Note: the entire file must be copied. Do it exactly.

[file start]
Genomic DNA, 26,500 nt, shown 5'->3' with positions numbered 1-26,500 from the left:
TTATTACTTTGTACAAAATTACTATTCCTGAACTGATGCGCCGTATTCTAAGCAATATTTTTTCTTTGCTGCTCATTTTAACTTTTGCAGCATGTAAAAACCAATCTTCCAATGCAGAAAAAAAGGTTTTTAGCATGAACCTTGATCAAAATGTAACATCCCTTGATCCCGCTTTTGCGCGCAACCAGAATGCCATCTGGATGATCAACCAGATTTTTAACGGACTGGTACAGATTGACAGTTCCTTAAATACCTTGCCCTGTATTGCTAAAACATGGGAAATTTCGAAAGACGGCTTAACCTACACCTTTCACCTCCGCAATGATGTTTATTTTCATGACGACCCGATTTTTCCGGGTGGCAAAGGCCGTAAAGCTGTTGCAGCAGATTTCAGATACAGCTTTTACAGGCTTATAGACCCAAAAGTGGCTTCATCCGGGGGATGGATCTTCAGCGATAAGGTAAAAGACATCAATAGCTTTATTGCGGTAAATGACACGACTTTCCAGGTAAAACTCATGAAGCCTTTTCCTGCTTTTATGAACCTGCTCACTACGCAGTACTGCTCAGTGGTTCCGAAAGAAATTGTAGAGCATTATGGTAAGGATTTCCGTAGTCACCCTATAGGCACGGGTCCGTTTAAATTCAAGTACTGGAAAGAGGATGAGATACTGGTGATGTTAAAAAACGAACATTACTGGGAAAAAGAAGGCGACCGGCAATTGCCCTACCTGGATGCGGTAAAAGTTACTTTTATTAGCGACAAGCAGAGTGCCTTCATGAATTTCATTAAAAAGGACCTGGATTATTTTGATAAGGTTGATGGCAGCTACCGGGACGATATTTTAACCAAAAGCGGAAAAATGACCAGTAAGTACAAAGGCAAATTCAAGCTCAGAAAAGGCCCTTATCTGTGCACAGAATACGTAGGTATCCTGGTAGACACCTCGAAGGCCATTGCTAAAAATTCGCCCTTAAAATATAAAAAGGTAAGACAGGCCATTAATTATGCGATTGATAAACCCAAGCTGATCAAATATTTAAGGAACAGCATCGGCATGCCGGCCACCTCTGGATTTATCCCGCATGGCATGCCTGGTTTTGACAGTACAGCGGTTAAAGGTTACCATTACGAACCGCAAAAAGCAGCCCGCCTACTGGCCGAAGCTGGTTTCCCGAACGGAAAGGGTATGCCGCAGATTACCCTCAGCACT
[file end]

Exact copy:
Genomic DNA, 26,500 nt, shown 5'->3' with positions numbered 1-26,500 from the left:
TTATTACTTTGTACAAAATTACTATTCCTGAACTGATGCGCCGTATTCTAAGCAATATTTTTTCTTTGCTGCTCATTTTAACTTTTGCAGCATGTAAAAACCAATCTTCCAATGCAGAAAAAAAGGTTTTTAGCATGAACCTTGATCAAAATGTAACATCCCTTGATCCCGCTTTTGCGCGCAACCAGAATGCCATCTGGATGATCAACCAGATTTTTAACGGACTGGTACAGATTGACAGTTCCTTAAATACCTTGCCCTGTATTGCTAAAACATGGGAAATTTCGAAAGACGGCTTAACCTACACCTTTCACCTCCGCAATGATGTTTATTTTCATGACGACCCGATTTTTCCGGGTGGCAAAGGCCGTAAAGCTGTTGCAGCAGATTTCAGATACAGCTTTTACAGGCTTATAGACCCAAAAGTGGCTTCATCCGGGGGATGGATCTTCAGCGATAAGGTAAAAGACATCAATAGCTTTATTGCGGTAAATGACACGACTTTCCAGGTAAAACTCATGAAGCCTTTTCCTGCTTTTATGAACCTGCTCACTACGCAGTACTGCTCAGTGGTTCCGAAAGAAATTGTAGAGCATTATGGTAAGGATTTCCGTAGTCACCCTATAGGCACGGGTCCGTTTAAATTCAAGTACTGGAAAGAGGATGAGATACTGGTGATGTTAAAAAACGAACATTACTGGGAAAAAGAAGGCGACCGGCAATTGCCCTACCTGGATGCGGTAAAAGTTACTTTTATTAGCGACAAGCAGAGTGCCTTCATGAATTTCATTAAAAAGGACCTGGATTATTTTGATAAGGTTGATGGCAGCTACCGGGACGATATTTTAACCAAAAGCGGAAAAATGACCAGTAAGTACAAAGGCAAATTCAAGCTCAGAAAAGGCCCTTATCTGTGCACAGAATACGTAGGTATCCTGGTAGACACCTCGAAGGCCATTGCTAAAAATTCGCCCTTAAAATATAAAAAGGTAAGACAGGCCATTAATTATGCGATTGATAAACCCAAGCTGATCAAATATTTAAGGAACAGCATCGGCATGCCGGCCACCTCTGGATTTATCCCGCATGGCATGCCTGGTTTTGACAGTACAGCGGTTAAAGGTTACCATTACGAACCGCAAAAAGCAGCCCGCCTACTGGCCGAAGCTGGTTTCCCGAACGGAAAGGGTATGCCGCAGATTACCCTCAGCACT